Greater Manchester Clean Air Zone: charges will NOT go ahead in May as leaders meet to discuss next steps

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Signs warning that the controversial scheme will launch at the end of May will also be covered up.

Greater Manchester’s leaders have announced the next step for the city-region’s controversial Clean Air Zone ahead of a meeting on finding a way forward on the issue.

Clean air leaders from across the city-region will meet on 28 February to discuss what happens next after the Government’s old legal direction on the 10 local authorities was withdrawn.

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Greater Manchester now has to work with ministers to come up with a plan to meet air quality standards by 2026, not 2024.

It has been announced that charges will not be collected on the most polluting vehicles from 30 May this year and the signs around the city-region warning of that being the implementation date will be covered up.

The Greater Manchester Clean Air Zone is currently being reworked. Photo: Shutterstock The Greater Manchester Clean Air Zone is currently being reworked. Photo: Shutterstock
The Greater Manchester Clean Air Zone is currently being reworked. Photo: Shutterstock

What is happening with the Greater Manchester Clean Air Zone?

A report has been prepared for the Greater Manchester Air Quality Committee ahead of its next meeting.

Greater Manchester Combined Authority (GMCA) confirmed on Tuesday (22 February) that the report contains a number of measures which the committee members are being asked to note.

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Daily charges for the most polluting vehicles that don’t meet emission standards, comprised of HGVs, buses and non-Greater Manchester licensed taxis and Private Hire Vehicles, had been due to begin on 30 May but this will now not go ahead.

The wording on signs which have gone up around the city-region bearing the original launch date will be covered up.

And following an agreement with the Government the automatic number plate recognition (ANPR) cameras already installed will be used to gather real time data to help inform the new plan.

This will include monitoring vehicle fleet renewal trends and the specific traffic mix at key locations where nitrogen dioxide (NO2) levels are in breach of legal limits.

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Applications for funding for light goods vehicles (LGVs), minibuses, taxis and private hire vehicles, along with discounts or exemptions under the previous plan, have all been paused because of its withdrawal.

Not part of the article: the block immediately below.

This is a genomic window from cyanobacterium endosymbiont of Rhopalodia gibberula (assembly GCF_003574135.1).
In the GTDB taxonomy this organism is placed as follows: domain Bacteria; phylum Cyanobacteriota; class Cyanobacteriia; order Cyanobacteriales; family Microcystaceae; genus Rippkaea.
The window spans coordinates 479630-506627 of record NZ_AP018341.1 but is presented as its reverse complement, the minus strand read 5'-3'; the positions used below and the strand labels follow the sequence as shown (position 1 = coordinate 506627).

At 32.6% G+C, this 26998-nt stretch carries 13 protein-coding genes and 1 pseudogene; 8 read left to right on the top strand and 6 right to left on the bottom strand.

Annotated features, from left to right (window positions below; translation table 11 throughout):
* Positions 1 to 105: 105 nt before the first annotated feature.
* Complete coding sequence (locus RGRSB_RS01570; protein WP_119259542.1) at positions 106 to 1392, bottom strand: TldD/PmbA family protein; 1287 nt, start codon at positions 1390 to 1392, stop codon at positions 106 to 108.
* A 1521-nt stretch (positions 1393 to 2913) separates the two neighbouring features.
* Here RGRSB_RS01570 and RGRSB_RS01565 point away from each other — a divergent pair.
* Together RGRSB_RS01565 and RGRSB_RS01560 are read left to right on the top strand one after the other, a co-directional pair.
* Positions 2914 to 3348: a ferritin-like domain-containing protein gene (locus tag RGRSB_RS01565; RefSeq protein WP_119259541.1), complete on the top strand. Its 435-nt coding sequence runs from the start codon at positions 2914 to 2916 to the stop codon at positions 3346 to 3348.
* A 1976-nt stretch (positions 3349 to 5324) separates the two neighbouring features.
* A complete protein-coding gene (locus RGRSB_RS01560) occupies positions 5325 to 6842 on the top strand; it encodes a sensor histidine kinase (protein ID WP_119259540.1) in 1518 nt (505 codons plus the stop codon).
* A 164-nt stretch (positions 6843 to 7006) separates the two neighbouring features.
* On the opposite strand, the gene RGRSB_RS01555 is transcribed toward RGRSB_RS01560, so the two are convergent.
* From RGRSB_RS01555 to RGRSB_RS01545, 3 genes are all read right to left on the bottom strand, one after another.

However, HGV and bus funding remains open to support people to upgrade and help deliver improved air quality and HGV funding for small businesses will open from 5pm on Monday 28 February.

Why are these changes being made?

The original Clean Air Zone plan ran into a massive backlash from businesses and residents who feared it would be impossible to upgrade their vehicles and many small firms would be left facing financial ruin.

Protests took place across the city-region, with taxi drivers demonstrating in city centres and a sheep being taken on a bus to demonstrate how some industries simply cannot use public transport.

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Greater Manchester Mayor Andy Burnham and local authority leaders recognised the issues of financial hardship and problems with compliant vehicle availability and asked for the scheme to be paused.

The government agreed with Greater Manchester that the original plan for clean air was unworkable within the 2024 timescale.

The city-region’s10 local authorities now have to bring nitrogen dioxide levels on local roads to within legal limits as soon as possible and by no later than 2026.

Local authorities have until 1 July to work with government to develop a new plan that will clean up our air while protecting livelihoods.

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What has been said about the latest moves?

A Clean Air Greater Manchester spokesperson said it is important to keep people informed about the green scheme and urged people to check the Clean Air GM website for updates.

More information about the new plan for the city-region is expected to be released within the next few weeks.

The authorities have continued to stress the need for action to tackle air pollution across Greater Manchester, saying it has a major impact on residents’ health.

However, the GMCA said it was vital that people receive sufficient assistance to make the switch and jobs are not put at risk.

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